First, they’re designed to heat and cool the equivalent of a large room or, at most, a small studio. The Midea Duo 12000 Btu model, for example, can heat up to 550 square feet. Bigger spaces might require more than one device. Exactly how much area a unit can handle, though, will depend on your local climate and how airtight and well-insulated your home is.

Second, the micro heat pumps available now only work in temperatures down to about 40˚F, so they’re best for mild climates and for reducing reliance on fossil-fuel heating in places where temperatures drop lower.

Electrify Now and collaborators have tested a number of portable heat pumps. Based on their research, Electrify Now has four top models it recommends, offerings from Whynter, Frigidaire, LG and Midea.

A comparison table of 8 different models of portable heat pujmps. The Midea model costs $650 and can heats w/ 12k BTU/hour
Electrify Now’s favorite portable heat pumps, underlined in green. The heating capacity (Btu per hour) is given in orange. For the “Drain Pump” and “Swing Fan” categories, green indicates presence; red, absence. For “Drain Hose,” “Window Kit” and “Good Manual” categories, green, yellow and red are qualitative ratings, with green being best and red being worst. (Electrify Now)

Two of these models have an energy-efficient two-hose design, and all four have condensate pumps to allow them to drain collected water more conveniently (including outdoors); the Midea model also has a variable-speed inverter that allows it to sip energy instead of guzzling it.

The condensate-pump feature looms disproportionately large for users. Condensation happens when damp, warm air hits the heat pump’s cold coils of refrigerant. Without a pump to push condensate water outside or to a drain, these machines can quickly become a pain. That’s been the experience of Jesse Nienow-Macke, AmeriCorps member and climate justice project coordinator for Portland Public Schools. He rents a 1,300-square-foot apartment on the city outskirts and interned with Electrify Now in 2022, testing a micro heat pump.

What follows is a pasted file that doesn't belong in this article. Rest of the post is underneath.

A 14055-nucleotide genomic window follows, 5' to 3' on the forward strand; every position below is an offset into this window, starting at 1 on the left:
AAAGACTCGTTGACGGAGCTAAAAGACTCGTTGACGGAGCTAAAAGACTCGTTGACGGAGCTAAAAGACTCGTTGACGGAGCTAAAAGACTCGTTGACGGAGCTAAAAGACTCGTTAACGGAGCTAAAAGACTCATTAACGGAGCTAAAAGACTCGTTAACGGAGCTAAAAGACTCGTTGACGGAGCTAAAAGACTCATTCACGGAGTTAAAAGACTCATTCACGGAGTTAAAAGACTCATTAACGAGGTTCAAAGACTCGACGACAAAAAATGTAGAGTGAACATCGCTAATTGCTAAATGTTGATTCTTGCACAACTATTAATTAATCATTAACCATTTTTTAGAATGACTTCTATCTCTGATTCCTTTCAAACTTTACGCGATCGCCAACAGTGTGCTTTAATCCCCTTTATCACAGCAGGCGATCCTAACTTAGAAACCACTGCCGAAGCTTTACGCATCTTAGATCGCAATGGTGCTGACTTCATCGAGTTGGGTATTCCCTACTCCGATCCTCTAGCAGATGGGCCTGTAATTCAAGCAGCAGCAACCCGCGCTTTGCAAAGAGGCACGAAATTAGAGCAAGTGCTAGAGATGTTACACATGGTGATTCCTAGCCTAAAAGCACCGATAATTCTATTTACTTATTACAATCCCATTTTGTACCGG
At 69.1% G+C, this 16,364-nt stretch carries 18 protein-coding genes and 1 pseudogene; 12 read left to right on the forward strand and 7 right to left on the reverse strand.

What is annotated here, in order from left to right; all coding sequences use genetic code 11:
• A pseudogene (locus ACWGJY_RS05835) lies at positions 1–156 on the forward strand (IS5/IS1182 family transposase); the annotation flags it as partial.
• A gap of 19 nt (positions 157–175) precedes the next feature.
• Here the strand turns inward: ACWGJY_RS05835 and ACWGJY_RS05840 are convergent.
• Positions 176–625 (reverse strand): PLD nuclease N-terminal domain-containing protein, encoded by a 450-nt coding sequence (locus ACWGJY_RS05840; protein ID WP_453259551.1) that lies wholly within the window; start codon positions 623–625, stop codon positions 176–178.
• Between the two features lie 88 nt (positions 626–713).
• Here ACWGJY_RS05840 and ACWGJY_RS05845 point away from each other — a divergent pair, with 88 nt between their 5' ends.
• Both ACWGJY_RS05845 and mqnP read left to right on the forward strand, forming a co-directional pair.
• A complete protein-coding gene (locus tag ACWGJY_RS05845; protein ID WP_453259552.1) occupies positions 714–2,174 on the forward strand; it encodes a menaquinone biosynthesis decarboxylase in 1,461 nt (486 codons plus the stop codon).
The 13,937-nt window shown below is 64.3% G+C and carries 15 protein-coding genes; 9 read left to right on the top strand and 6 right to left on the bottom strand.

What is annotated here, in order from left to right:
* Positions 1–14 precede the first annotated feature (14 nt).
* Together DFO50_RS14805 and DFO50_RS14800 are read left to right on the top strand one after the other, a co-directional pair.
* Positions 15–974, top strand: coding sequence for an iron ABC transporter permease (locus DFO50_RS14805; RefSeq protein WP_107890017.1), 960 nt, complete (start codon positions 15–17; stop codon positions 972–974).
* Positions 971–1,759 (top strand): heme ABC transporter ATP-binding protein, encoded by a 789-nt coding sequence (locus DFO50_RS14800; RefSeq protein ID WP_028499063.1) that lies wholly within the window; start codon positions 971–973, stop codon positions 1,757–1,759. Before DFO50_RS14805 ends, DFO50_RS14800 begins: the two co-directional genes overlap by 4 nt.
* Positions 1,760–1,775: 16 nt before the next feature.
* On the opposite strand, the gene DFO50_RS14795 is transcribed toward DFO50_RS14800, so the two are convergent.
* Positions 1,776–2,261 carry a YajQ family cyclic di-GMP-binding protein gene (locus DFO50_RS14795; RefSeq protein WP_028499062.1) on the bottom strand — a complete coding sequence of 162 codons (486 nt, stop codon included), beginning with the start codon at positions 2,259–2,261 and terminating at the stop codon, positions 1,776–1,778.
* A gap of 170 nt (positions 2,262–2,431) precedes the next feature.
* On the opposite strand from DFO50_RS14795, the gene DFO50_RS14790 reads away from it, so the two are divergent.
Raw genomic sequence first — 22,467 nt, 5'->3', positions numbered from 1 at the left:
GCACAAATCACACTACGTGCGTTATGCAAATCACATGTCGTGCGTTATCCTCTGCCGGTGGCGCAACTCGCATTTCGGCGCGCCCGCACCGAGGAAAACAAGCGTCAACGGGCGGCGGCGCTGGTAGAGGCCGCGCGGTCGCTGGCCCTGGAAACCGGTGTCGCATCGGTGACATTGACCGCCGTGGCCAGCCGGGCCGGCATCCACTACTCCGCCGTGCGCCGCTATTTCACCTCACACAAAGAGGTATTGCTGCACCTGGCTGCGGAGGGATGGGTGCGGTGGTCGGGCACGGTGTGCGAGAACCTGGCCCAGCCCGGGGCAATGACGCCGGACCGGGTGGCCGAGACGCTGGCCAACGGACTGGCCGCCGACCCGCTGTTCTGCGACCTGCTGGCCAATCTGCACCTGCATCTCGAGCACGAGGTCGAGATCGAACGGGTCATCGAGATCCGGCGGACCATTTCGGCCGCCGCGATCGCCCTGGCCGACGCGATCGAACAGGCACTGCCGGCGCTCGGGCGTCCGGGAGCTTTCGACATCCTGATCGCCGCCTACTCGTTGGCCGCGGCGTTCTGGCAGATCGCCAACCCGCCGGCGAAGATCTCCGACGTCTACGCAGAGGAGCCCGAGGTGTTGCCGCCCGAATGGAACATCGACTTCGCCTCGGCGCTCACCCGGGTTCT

Nienow-Macke currently owns two models, a Whynter and a DeLonghi, that lack condensate pumps. He uses them to cool his apartment when heat waves top 100˚F, but he relies on them less than he’d like in the winter because they collect so much water. When they’re in heating mode, he needs to empty them every four to five hours. What’s worse, the drains are only a couple of inches off the floor, so there’s not enough room for him to stick a container under them to catch the water; he has to haul his micro heat pumps to the stairs to get enough clearance.

Tape measure next to portable heat pump drain about 2  in. from floor. On right, drain flowing water to tray on stair below.
Without a condensate pump and because the drain is inconveniently low, Jesse Nienow-Macke has to empty his portable heat pumps by hauling them to the stairs. (Jesse Nienow-Macke)

He strongly recommends that buyers interested in a micro heat pump purchase one with a condensate pump.

Coming soon: Cold-climate micro heat pumps

A couple of forthcoming micro heat pumps could soon help renters weather colder winters. Startup Gradient and global appliance-maker Midea have both announced plans to release apartment-friendly heat pumps that work well in temperatures below zero.

As more capable machines, they’ll have a big jump in price from mild-climate micro heat pumps. Midea tells Canary Media its packaged window heat pump” will cost $3,000; Gradient says their model will cost $3,800.